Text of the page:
points out the bind France finds itself in at the moment: appeasement, apparently, hasn't worked. That's the problem with feeding that particular alligator - short of total surrender, there's always going to be something else radical Islam will demand. This week it's governmental acquiesence in promoting an obnoxiously forward show of faith; next, it'll be adapting the Code Napoléon
to better reflect shar'ia
law. At some point in the not too distant future, the demand will be recognition of Islam as the official state religion. I know it seems like mildly paranoid hyperbole at the moment, but I have no doubt of the latter.
Unlike Damian, I wasn't against the headscarf ban at all. Though hypocritical in that especially French manner, it was a reasonable line to draw - if only for the individual-rights angle, attempting to prevent raised-ignorant Muslim girls from being pressured into making a public show of faith. There is something sick and twisted about the uniformity and submission demanded of women by Islam, and I see no conflict between religious freedom and disallowing the most visible sign of that oppression. Worship whoever you want, however you want; just don't try to say with a straight face that that worship actually requires manufacturing real-life Stepford Wives. There's a point where the right of the individual to be an individual trumps the right of a society to enforce cultural mores.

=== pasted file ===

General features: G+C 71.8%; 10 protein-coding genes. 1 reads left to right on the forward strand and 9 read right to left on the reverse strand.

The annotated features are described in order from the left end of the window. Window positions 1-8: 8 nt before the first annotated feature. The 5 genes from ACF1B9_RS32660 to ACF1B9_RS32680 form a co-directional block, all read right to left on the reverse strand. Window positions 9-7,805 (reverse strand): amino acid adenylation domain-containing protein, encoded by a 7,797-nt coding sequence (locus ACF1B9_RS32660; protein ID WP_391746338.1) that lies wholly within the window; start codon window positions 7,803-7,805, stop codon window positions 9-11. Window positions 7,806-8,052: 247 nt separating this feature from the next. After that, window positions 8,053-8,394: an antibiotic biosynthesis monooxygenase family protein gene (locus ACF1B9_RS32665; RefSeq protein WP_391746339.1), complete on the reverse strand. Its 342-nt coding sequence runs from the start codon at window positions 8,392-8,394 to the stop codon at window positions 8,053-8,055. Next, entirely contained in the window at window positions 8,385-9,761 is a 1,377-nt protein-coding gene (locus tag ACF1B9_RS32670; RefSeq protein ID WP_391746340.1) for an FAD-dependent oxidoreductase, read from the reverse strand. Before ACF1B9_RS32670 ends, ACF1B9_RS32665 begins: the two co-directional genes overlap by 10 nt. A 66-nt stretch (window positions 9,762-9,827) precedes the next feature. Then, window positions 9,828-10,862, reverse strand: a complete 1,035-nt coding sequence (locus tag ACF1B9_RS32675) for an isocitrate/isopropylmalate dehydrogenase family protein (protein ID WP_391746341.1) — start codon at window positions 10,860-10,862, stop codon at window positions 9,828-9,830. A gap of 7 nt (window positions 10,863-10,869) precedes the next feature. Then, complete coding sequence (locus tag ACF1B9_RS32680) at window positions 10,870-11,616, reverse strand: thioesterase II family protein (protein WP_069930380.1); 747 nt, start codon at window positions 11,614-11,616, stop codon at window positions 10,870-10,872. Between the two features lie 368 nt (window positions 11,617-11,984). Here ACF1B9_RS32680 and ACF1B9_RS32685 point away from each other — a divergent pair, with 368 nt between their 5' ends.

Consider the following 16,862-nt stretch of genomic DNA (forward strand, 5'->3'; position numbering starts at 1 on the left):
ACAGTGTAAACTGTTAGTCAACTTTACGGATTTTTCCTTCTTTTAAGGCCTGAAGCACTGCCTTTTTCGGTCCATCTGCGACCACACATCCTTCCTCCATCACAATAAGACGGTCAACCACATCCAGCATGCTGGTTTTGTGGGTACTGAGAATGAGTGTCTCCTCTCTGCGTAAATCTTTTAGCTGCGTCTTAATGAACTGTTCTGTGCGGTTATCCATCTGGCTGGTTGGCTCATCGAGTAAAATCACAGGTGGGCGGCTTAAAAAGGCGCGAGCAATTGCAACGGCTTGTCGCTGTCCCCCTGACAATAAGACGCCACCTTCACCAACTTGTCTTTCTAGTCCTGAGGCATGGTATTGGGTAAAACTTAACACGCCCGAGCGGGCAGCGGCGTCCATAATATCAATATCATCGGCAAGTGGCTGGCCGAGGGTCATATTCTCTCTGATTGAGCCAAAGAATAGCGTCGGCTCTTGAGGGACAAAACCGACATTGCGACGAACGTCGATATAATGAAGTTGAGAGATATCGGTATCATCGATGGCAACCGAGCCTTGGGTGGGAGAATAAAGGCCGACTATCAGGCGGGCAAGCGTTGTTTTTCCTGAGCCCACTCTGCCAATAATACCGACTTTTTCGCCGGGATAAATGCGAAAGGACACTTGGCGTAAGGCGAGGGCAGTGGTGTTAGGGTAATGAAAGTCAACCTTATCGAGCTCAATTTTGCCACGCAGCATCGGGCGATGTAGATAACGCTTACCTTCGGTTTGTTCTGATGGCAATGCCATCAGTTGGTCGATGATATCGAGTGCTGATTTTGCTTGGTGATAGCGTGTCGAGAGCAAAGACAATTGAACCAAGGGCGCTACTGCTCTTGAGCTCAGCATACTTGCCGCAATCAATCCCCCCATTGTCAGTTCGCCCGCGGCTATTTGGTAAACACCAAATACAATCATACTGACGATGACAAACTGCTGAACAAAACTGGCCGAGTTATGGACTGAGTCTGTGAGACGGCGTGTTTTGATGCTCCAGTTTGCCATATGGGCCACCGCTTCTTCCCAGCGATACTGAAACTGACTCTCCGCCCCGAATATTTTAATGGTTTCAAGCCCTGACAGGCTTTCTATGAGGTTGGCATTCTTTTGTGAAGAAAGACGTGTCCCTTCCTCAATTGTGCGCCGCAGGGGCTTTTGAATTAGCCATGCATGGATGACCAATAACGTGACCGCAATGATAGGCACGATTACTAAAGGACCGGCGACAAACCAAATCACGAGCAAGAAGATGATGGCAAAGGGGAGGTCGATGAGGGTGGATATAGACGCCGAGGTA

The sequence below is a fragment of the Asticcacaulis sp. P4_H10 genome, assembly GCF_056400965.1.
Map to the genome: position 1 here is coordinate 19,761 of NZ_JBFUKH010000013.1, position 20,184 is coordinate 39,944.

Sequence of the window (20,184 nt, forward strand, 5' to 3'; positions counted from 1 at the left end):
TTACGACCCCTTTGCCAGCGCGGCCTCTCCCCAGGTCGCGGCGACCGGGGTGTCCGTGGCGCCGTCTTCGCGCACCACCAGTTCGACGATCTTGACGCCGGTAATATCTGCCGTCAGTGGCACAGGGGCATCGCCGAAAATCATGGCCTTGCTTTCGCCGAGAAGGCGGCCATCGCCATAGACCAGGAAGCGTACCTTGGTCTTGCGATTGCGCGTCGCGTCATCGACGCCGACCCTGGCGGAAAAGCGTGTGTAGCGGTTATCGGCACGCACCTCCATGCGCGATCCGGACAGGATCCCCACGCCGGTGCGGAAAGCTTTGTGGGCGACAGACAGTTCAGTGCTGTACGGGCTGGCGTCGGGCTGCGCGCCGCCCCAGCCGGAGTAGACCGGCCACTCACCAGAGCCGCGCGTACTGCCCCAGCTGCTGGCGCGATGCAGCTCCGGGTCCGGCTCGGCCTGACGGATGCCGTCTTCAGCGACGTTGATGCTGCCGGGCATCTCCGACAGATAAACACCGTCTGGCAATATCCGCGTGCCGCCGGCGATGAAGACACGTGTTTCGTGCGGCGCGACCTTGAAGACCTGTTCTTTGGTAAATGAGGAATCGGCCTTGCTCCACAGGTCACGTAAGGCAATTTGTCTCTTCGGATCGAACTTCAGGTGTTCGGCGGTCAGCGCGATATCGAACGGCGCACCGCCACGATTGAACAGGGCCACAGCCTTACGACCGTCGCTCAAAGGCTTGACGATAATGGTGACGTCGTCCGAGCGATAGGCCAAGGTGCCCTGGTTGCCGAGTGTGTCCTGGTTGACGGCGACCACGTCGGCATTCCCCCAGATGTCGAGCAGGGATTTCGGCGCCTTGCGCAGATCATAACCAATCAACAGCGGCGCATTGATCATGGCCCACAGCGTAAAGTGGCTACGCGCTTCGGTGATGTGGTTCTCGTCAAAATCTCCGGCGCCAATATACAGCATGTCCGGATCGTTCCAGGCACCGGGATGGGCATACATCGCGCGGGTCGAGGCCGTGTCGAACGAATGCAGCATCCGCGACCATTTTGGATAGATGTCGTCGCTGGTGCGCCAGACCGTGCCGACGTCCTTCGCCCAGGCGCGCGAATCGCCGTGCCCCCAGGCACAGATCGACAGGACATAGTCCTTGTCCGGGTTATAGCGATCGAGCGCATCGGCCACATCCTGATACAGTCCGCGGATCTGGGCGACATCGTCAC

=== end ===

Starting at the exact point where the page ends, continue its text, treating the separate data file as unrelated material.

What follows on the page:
The particulars aside, France is most certainly utterly screwed. Revoking the ban will hand the Islamofascists the same kind of symbolic victory as the Spanish election; unlike some of us, they're capable of thinking in the longer term, and can see the pattern of minor cultural skirmishes that could very well end in the defeat and subjugation of secular western civilization. Maintaining it will likely get the two kidnapped journalists killed, forcing the French intelligentsia to face up to the unlovely truth: all their machinations in opposing the US turn out to count for absolutely nothing to the mad and barbarous megalomaniacs.
At the end of the day, maybe France will learn a painful lesson from this, and start cleaning up its own messes before snidely denigrating American efforts to reform and democratize the Middle East. But I doubt it.